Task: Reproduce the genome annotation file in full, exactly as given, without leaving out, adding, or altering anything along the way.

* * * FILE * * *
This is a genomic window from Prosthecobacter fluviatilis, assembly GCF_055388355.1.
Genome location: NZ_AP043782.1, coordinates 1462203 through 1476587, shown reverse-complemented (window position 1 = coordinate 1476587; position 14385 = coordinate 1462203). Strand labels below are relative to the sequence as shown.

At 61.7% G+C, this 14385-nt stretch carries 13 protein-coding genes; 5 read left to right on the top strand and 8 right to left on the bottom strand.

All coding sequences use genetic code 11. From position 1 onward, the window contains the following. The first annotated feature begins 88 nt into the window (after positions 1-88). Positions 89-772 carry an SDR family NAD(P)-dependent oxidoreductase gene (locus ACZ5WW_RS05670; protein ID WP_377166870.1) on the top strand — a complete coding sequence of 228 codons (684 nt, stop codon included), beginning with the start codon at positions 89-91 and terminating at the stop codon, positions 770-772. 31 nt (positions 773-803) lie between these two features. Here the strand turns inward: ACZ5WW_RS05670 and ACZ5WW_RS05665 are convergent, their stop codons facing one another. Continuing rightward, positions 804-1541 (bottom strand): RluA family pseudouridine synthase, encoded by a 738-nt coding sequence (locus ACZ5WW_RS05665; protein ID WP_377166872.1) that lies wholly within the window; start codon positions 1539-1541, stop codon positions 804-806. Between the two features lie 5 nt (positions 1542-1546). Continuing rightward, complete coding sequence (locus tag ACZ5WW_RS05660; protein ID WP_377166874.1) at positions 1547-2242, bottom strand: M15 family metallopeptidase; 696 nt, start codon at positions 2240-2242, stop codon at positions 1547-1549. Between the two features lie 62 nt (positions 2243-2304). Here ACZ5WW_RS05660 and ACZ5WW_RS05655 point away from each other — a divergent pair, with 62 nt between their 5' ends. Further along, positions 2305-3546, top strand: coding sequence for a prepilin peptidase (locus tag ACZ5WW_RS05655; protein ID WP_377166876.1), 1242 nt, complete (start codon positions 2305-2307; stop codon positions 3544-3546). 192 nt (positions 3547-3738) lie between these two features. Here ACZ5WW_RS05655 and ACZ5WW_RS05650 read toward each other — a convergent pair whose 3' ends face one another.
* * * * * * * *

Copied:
This is a genomic window from Prosthecobacter fluviatilis, assembly GCF_055388355.1.
Genome location: NZ_AP043782.1, coordinates 1462203 through 1476587, shown reverse-complemented (window position 1 = coordinate 1476587; position 14385 = coordinate 1462203). Strand labels below are relative to the sequence as shown.

At 61.7% G+C, this 14385-nt stretch carries 13 protein-coding genes; 5 read left to right on the top strand and 8 right to left on the bottom strand.

All coding sequences use genetic code 11. From position 1 onward, the window contains the following. The first annotated feature begins 88 nt into the window (after positions 1-88). Positions 89-772 carry an SDR family NAD(P)-dependent oxidoreductase gene (locus ACZ5WW_RS05670; protein ID WP_377166870.1) on the top strand — a complete coding sequence of 228 codons (684 nt, stop codon included), beginning with the start codon at positions 89-91 and terminating at the stop codon, positions 770-772. 31 nt (positions 773-803) lie between these two features. Here the strand turns inward: ACZ5WW_RS05670 and ACZ5WW_RS05665 are convergent, their stop codons facing one another. Continuing rightward, positions 804-1541 (bottom strand): RluA family pseudouridine synthase, encoded by a 738-nt coding sequence (locus ACZ5WW_RS05665; protein ID WP_377166872.1) that lies wholly within the window; start codon positions 1539-1541, stop codon positions 804-806. Between the two features lie 5 nt (positions 1542-1546). Continuing rightward, complete coding sequence (locus tag ACZ5WW_RS05660; protein ID WP_377166874.1) at positions 1547-2242, bottom strand: M15 family metallopeptidase; 696 nt, start codon at positions 2240-2242, stop codon at positions 1547-1549. Between the two features lie 62 nt (positions 2243-2304). Here ACZ5WW_RS05660 and ACZ5WW_RS05655 point away from each other — a divergent pair, with 62 nt between their 5' ends. Further along, positions 2305-3546, top strand: coding sequence for a prepilin peptidase (locus tag ACZ5WW_RS05655; protein ID WP_377166876.1), 1242 nt, complete (start codon positions 2305-2307; stop codon positions 3544-3546). 192 nt (positions 3547-3738) lie between these two features. Here ACZ5WW_RS05655 and ACZ5WW_RS05650 read toward each other — a convergent pair whose 3' ends face one another.